The Air Force in the waning days of 2016 issued a pair of highly awaited requests for proposals (RFP) for the T-X trainer and JSTARS recapitalization programs.

The solicitation released for T-X is a development RFP, according to Air Force spokesman Capt. Michael Hertzog. The $16.3 billion RFP includes all aspects of the system, including engineering and manufacturing development (EMD), low rate initial production (LRIP), full rate production (FRP) and sustainment transition support.

The solicitation lays the groundwork for delivery of the first five test aircraft. There are also contract options for the first two LRIP lots and FRP of lots three through 11 for a total of 350 aircraft. Provisions are also included for ground support systems such as training systems, mission planning and processing systems, support equipment and spares.

The T-X program will replace the Air Force’s T-38 pilot training aircraft. As one of the Pentagon’s few new start programs, as many as six contractor teams could issue bids for the program, according to Lexington Institute COO Loren Thompson. Boeing [BA] and Saab are teaming to offer a clean sheet design; Lockheed Martin [LMT] is teaming with Korea Aerospace Industries (KAI) to offer KAI’s T-50; Northrop Grumman [NOC] is teaming with L-3 Technologies (formerly Communications) [LLL] and BAE Systems while Raytheon [RTN] is teaming with Leonardo, CAE [CAE] and Honeywell [HON].

Textron [TXT] has been rumored to be bidder for T-X with its Scorpion aircraft, but company spokesman David Sylvestre said Friday Textron is waiting for the Air Force to release its final set of requirements for the program before it makes its decision whether to bid for the program. T-X will replace the service’s fleet of T-38 pilot training aircraft. The service anticipates a contract award in calendar year 2017 in support of initial operational capability (IOC) by, or earlier, than fourth quarter fiscal year 2024.

The Joint Surveillance Target Attack Radar System (JSTARS) recapitalization effort is another highly anticipated program. The $6.9 billion RFP is includes all aspects of the system, including airframe, radar, communications system and battle management command and control (C2) suite, according to the Air Force. The RFP lays the groundwork for delivery of the first three aircraft for testing. There are also contract options for LRIP, for two more weapon systems and FRP of lots 1-3 for four additional weapon systems, for a total of 17 aircraft.

The RFP issuance was delayed by months due to language in the FY ’17 National Defense Authorization Act (NDAA) that limited funding for the program unless the contract for the EMD portion was firm-fixed price. The Air Force had a hybrid approach of cost-plus and fixed price portions for EMD (Defense Daily, Sept. 21).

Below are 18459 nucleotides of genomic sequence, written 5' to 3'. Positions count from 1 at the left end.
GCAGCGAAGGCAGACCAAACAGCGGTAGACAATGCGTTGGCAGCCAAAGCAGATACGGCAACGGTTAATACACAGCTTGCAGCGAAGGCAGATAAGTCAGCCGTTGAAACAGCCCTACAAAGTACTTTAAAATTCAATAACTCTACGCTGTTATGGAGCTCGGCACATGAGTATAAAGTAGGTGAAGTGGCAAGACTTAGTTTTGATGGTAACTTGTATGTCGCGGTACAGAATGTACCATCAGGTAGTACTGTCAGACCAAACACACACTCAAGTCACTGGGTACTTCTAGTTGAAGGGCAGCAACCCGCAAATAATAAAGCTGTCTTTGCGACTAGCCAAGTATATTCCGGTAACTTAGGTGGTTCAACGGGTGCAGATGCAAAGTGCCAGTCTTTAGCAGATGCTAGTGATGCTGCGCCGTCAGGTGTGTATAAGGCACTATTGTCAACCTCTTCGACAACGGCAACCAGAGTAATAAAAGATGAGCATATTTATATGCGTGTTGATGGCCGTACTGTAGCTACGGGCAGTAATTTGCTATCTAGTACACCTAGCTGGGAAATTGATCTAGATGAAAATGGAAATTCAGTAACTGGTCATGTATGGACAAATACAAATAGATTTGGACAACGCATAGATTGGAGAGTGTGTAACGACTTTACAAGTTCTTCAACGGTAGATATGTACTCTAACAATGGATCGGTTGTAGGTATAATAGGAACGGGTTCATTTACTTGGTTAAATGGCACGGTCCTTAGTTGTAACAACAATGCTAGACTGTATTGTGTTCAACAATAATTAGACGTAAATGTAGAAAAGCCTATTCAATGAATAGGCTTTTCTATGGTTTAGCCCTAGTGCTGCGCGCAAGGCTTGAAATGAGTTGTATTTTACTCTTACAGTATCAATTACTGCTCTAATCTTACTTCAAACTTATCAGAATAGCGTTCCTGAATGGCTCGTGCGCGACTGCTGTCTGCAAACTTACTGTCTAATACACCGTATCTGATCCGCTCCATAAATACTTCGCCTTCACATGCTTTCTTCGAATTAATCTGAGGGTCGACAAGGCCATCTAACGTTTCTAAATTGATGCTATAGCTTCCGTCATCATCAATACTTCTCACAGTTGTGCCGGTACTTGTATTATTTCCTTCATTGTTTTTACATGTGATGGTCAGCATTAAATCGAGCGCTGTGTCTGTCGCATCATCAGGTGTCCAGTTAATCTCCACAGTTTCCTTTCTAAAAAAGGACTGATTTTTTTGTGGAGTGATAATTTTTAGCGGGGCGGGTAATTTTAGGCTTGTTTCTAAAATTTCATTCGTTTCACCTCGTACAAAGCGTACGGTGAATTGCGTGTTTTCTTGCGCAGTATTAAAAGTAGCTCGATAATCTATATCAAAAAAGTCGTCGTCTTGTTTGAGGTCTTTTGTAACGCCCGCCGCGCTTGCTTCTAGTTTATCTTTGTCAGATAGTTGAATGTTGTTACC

Fortunately for the Air Force, the NDAA also included a provision for the defense secretary to waive this limitation of he or she determines such a waiver is in the United States’ national security interests. The Air Force said Under Secretary of Defense for Acquisition, Technology and Logistics (AT&L) Frank Kendall waived this limitation on Dec. 23, allowing the service to proceed with this program.

The teams lining up for JSTARS aren’t proposing simple offerings like in many other programs. Both Boeing and Northrop Grumman are allowing the Air Force to choose which radar offering it would like as part of their bids. Northrop Grumman had previously been debating whether to offer a radar sensor of its own as part of its JSTARS bid or to offer one from Raytheon, who is also competing for the program as it is undergoing radar risk reduction efforts. Raytheon did not respond to multiple requests for comment before press time.

Thompson said companies considering using products of other companies directly competing on certain programs are not only unusual, it demonstrates how desperate contractors are for new start business. Thompson also found it interesting that a leading radar house, Northrop Grumman, had considered using the radar of another leading radar developer to boost its chances of winning. Thompson said Northrop Grumman has radars on the F-35 and F-22, though they are different types of radars than the ones being proposed for JSTARS.

Thompson believes Raytheon and Lockheed Martin are teaming to offer a Bombardier plane. Lockheed Martin didn’t respond to a request for comment by press time. Boeing spokesperson Holly Braithwaite said Friday the company is offering a modified version of its 737-700 commercial aircraft. Thompson also believes Northrop Grumman is offering a General Dynamics [GD] Gulfstream 550 aircraft.

JSTARS provides airborne battle management command and control (C2) of joint and coalition forces, as well as intelligence, surveillance and reconnaissance (ISR) information about ground movements to detect and track enemy forces. The Air Force expects a contract award in FY ’18 to have assets available for IOC in FY ’24 or earlier.